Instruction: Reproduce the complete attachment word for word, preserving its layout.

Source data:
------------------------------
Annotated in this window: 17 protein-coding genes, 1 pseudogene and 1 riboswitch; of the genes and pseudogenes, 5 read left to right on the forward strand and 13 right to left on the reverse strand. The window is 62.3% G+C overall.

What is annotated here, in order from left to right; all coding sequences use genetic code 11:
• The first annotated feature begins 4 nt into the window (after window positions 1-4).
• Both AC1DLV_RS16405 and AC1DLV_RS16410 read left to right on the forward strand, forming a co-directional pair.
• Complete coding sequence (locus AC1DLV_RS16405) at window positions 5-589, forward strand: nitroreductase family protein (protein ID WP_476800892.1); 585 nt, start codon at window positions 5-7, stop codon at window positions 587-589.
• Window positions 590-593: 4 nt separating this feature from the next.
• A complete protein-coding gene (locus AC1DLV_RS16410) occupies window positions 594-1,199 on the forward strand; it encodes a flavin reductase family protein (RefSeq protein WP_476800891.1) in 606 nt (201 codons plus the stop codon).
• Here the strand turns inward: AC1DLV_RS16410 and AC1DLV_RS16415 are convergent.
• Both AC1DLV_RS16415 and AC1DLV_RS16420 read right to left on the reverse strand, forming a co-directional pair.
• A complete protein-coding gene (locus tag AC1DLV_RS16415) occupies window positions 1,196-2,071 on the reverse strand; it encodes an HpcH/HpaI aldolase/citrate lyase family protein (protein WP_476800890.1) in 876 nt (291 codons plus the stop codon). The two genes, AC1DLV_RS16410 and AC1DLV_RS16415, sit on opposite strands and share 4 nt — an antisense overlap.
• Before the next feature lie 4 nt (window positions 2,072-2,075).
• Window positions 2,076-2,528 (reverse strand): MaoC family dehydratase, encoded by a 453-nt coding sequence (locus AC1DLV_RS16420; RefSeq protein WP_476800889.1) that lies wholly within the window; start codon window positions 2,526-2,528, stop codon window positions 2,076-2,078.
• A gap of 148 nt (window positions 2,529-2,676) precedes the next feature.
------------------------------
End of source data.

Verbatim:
Annotated in this window: 17 protein-coding genes, 1 pseudogene and 1 riboswitch; of the genes and pseudogenes, 5 read left to right on the forward strand and 13 right to left on the reverse strand. The window is 62.3% G+C overall.

What is annotated here, in order from left to right; all coding sequences use genetic code 11:
• The first annotated feature begins 4 nt into the window (after window positions 1-4).
• Both AC1DLV_RS16405 and AC1DLV_RS16410 read left to right on the forward strand, forming a co-directional pair.
• Complete coding sequence (locus AC1DLV_RS16405) at window positions 5-589, forward strand: nitroreductase family protein (protein ID WP_476800892.1); 585 nt, start codon at window positions 5-7, stop codon at window positions 587-589.
• Window positions 590-593: 4 nt separating this feature from the next.
• A complete protein-coding gene (locus AC1DLV_RS16410) occupies window positions 594-1,199 on the forward strand; it encodes a flavin reductase family protein (RefSeq protein WP_476800891.1) in 606 nt (201 codons plus the stop codon).
• Here the strand turns inward: AC1DLV_RS16410 and AC1DLV_RS16415 are convergent.
• Both AC1DLV_RS16415 and AC1DLV_RS16420 read right to left on the reverse strand, forming a co-directional pair.
• A complete protein-coding gene (locus tag AC1DLV_RS16415) occupies window positions 1,196-2,071 on the reverse strand; it encodes an HpcH/HpaI aldolase/citrate lyase family protein (protein WP_476800890.1) in 876 nt (291 codons plus the stop codon). The two genes, AC1DLV_RS16410 and AC1DLV_RS16415, sit on opposite strands and share 4 nt — an antisense overlap.
• Before the next feature lie 4 nt (window positions 2,072-2,075).
• Window positions 2,076-2,528 (reverse strand): MaoC family dehydratase, encoded by a 453-nt coding sequence (locus AC1DLV_RS16420; RefSeq protein WP_476800889.1) that lies wholly within the window; start codon window positions 2,526-2,528, stop codon window positions 2,076-2,078.
• A gap of 148 nt (window positions 2,529-2,676) precedes the next feature.